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J Biol Chem. 2012 Jan 6;287(2):1576-87. doi: 10.1074/jbc.M111.278333. Epub 2011 Nov 15.

CTRP1 protein enhances fatty acid oxidation via AMP-activated protein kinase (AMPK) activation and acetyl-CoA carboxylase (ACC) inhibition.

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Department of Physiology, Johns Hopkins University School of Medicine, Baltimore, Maryland 21205, USA.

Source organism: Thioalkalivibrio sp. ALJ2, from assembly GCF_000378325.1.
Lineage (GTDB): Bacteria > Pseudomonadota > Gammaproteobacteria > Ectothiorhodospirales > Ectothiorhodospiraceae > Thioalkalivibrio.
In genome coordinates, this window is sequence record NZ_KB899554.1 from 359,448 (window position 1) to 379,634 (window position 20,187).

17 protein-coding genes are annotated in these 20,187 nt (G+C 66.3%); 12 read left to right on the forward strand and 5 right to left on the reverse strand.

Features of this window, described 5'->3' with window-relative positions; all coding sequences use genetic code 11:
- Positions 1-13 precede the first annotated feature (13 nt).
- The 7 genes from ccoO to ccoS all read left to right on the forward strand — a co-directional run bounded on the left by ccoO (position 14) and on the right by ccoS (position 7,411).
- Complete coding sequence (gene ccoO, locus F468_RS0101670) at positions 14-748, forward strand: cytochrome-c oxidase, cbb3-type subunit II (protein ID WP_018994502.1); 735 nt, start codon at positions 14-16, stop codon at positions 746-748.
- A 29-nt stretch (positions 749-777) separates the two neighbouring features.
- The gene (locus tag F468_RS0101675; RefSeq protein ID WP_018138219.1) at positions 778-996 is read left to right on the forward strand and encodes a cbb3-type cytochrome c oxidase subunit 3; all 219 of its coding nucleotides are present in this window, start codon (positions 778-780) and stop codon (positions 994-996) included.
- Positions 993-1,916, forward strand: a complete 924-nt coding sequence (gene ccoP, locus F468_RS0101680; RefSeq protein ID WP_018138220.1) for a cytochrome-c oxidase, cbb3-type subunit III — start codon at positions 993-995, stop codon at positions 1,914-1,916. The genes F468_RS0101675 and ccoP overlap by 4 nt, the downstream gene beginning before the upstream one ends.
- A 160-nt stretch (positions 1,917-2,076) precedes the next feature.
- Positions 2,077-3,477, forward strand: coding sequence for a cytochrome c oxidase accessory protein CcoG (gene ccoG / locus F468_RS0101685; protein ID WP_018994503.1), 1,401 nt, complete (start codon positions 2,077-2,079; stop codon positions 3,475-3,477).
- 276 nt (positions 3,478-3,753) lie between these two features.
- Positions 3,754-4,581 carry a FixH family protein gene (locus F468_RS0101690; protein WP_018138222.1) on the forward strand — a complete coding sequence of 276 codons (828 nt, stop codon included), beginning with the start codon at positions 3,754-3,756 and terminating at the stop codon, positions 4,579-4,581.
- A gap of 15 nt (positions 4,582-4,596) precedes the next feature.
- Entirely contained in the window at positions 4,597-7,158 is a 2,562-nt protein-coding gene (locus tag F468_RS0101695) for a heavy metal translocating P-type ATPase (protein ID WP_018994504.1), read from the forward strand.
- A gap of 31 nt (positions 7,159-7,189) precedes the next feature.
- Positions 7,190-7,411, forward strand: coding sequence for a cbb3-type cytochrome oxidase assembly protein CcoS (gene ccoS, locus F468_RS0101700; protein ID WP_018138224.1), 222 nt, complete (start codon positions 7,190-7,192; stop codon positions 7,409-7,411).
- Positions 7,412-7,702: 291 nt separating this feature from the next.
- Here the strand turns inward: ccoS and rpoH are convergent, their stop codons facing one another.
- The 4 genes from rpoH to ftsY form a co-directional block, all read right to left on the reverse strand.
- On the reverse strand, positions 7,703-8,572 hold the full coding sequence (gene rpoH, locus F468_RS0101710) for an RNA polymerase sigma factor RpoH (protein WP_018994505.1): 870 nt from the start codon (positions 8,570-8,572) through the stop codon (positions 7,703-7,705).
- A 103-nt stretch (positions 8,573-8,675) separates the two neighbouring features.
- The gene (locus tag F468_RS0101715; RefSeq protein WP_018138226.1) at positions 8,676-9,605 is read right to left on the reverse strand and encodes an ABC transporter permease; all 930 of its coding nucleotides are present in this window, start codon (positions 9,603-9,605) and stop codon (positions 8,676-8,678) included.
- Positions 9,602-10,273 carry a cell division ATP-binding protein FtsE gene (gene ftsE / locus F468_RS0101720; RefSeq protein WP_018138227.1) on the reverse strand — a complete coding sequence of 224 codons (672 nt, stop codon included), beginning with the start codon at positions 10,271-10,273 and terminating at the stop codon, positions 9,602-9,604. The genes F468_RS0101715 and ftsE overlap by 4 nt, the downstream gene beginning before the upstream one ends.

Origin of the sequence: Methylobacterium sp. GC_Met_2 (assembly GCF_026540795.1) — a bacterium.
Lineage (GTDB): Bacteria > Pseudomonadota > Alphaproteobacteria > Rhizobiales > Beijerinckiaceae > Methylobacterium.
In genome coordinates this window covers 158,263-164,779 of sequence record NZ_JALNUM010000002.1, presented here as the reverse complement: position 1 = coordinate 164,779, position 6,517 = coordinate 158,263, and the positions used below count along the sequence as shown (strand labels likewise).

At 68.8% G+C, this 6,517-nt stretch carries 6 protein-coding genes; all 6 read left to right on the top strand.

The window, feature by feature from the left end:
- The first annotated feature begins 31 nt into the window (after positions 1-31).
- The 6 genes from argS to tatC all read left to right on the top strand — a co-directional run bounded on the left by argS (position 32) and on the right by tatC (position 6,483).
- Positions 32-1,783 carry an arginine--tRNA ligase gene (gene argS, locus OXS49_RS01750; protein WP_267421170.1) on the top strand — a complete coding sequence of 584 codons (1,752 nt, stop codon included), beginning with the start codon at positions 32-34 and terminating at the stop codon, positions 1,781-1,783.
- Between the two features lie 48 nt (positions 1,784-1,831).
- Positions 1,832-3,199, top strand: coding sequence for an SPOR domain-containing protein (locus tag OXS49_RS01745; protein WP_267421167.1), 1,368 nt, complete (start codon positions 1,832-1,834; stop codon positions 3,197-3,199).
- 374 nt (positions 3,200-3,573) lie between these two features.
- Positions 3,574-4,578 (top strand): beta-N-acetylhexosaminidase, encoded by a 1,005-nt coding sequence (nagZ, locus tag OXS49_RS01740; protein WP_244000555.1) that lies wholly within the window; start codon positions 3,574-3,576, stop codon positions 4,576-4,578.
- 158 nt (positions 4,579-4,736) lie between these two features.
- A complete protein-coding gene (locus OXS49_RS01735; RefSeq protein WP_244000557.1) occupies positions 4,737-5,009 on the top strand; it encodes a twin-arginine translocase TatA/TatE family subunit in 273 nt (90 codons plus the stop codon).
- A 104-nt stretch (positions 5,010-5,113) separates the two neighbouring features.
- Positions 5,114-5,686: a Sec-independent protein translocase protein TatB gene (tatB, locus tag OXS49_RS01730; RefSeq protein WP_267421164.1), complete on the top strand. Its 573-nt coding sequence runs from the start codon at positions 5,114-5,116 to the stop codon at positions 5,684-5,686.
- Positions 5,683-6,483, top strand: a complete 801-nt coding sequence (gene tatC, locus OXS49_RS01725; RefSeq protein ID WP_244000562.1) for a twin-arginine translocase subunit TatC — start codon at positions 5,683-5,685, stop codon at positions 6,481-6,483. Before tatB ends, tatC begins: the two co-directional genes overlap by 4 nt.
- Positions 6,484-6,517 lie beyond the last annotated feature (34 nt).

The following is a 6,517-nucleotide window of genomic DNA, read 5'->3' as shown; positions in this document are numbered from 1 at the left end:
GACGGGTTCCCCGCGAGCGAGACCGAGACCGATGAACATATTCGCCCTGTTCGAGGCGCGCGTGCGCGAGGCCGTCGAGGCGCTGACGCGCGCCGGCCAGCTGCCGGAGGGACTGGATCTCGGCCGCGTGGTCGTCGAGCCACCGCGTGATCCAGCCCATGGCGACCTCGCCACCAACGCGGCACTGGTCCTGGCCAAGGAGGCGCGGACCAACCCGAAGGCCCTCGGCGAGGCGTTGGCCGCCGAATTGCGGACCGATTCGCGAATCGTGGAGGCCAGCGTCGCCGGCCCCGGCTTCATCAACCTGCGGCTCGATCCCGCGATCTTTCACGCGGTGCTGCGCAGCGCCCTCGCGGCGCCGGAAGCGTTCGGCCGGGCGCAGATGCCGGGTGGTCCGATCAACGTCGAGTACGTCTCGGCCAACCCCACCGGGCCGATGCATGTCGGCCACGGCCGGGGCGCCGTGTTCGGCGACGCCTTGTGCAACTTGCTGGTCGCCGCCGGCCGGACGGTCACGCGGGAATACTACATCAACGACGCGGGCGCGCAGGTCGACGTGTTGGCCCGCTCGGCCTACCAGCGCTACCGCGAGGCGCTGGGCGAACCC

We previously described the adipokine CTRP1, which has up-regulated expression following exposure to the anti-diabetic drug rosiglitazone and increased circulating levels in adiponectin-null mice (Wong, G. W., Krawczyk, S. A., Kitidis-Mitrokostas, C., Revett, T., Gimeno, R., and Lodish, H. F. (2008) Biochem. J. 416, 161-177). Although recombinant CTRP1 lowers blood glucose in mice, its physiological function, mechanisms of action, and roles in metabolic stress remain unknown. Here, we show that circulating levels of CTRP1 are strikingly reduced in diet-induced obese mice. Overexpressing CTRP1 in transgenic mice improved insulin sensitivity and decreased high-fat diet-induced weight gain. Reduced adiposity resulted from enhanced fatty acid oxidation and energy expenditure, effects mediated by AMP-activated protein kinase (AMPK). In skeletal muscle of transgenic mice, AMPKα and its downstream target, acetyl-CoA carboxylase (ACC), were hyperphosphorylated, indicative of AMPK activation and ACC inhibition. Inactivation of ACC promotes mitochondrial fat oxidation. Consistent with the direct effect of CTRP1 on AMPK signaling, recombinant CTRP1 administration acutely stimulated muscle AMPKα and ACC phosphorylation in vivo. In isolated soleus muscle, recombinant CTRP1 activated AMPK signaling to increase fatty acid oxidation ex vivo, an effect abrogated by an AMPK inhibitor. These results provide the first in vivo evidence that CTRP1 is a novel regulator of fatty acid metabolism.

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